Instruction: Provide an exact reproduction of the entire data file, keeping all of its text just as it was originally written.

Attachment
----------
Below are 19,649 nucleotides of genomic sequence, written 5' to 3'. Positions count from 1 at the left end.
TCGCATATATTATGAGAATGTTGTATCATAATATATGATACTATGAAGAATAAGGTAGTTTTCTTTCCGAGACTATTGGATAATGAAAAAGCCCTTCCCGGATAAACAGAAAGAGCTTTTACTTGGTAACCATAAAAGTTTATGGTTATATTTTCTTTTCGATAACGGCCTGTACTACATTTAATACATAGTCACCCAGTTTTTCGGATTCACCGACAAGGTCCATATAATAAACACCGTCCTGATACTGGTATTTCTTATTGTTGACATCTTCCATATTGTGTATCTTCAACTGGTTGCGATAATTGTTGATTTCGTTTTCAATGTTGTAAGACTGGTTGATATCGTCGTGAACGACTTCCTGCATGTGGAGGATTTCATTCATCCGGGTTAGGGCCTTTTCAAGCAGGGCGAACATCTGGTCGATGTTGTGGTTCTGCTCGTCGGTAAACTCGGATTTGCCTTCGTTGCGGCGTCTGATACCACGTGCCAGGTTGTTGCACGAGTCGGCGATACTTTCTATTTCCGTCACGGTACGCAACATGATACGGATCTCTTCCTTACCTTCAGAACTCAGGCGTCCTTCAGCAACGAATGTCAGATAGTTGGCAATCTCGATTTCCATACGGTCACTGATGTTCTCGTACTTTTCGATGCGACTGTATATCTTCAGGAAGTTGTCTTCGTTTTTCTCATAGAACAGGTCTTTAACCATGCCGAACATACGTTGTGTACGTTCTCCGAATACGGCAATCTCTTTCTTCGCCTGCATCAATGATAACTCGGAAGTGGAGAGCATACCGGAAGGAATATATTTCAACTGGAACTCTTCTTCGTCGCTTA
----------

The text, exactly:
Below are 19,649 nucleotides of genomic sequence, written 5' to 3'. Positions count from 1 at the left end.
TCGCATATATTATGAGAATGTTGTATCATAATATATGATACTATGAAGAATAAGGTAGTTTTCTTTCCGAGACTATTGGATAATGAAAAAGCCCTTCCCGGATAAACAGAAAGAGCTTTTACTTGGTAACCATAAAAGTTTATGGTTATATTTTCTTTTCGATAACGGCCTGTACTACATTTAATACATAGTCACCCAGTTTTTCGGATTCACCGACAAGGTCCATATAATAAACACCGTCCTGATACTGGTATTTCTTATTGTTGACATCTTCCATATTGTGTATCTTCAACTGGTTGCGATAATTGTTGATTTCGTTTTCAATGTTGTAAGACTGGTTGATATCGTCGTGAACGACTTCCTGCATGTGGAGGATTTCATTCATCCGGGTTAGGGCCTTTTCAAGCAGGGCGAACATCTGGTCGATGTTGTGGTTCTGCTCGTCGGTAAACTCGGATTTGCCTTCGTTGCGGCGTCTGATACCACGTGCCAGGTTGTTGCACGAGTCGGCGATACTTTCTATTTCCGTCACGGTACGCAACATGATACGGATCTCTTCCTTACCTTCAGAACTCAGGCGTCCTTCAGCAACGAATGTCAGATAGTTGGCAATCTCGATTTCCATACGGTCACTGATGTTCTCGTACTTTTCGATGCGACTGTATATCTTCAGGAAGTTGTCTTCGTTTTTCTCATAGAACAGGTCTTTAACCATGCCGAACATACGTTGTGTACGTTCTCCGAATACGGCAATCTCTTTCTTCGCCTGCATCAATGATAACTCGGAAGTGGAGAGCATACCGGAAGGAATATATTTCAACTGGAACTCTTCTTCGTCGCTTA